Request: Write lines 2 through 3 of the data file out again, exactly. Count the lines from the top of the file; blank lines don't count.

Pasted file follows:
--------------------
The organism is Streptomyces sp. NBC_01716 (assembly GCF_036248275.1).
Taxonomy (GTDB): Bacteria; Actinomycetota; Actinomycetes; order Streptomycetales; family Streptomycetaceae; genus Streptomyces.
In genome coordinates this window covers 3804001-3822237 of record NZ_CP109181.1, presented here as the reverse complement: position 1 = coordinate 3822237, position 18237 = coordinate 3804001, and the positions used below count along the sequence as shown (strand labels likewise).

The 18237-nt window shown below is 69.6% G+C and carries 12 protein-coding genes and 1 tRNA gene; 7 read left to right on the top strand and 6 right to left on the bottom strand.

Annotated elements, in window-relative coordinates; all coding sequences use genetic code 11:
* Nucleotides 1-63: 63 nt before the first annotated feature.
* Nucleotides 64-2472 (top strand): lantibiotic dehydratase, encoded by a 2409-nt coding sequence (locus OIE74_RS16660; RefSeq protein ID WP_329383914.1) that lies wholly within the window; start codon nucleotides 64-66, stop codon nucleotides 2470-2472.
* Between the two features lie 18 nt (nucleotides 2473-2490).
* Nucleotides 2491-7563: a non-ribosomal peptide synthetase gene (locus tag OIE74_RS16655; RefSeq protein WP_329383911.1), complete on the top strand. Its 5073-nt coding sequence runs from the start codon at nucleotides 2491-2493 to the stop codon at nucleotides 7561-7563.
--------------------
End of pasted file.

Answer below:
Taxonomy (GTDB): Bacteria; Actinomycetota; Actinomycetes; order Streptomycetales; family Streptomycetaceae; genus Streptomyces.
In genome coordinates this window covers 3804001-3822237 of record NZ_CP109181.1, presented here as the reverse complement: position 1 = coordinate 3822237, position 18237 = coordinate 3804001, and the positions used below count along the sequence as shown (strand labels likewise).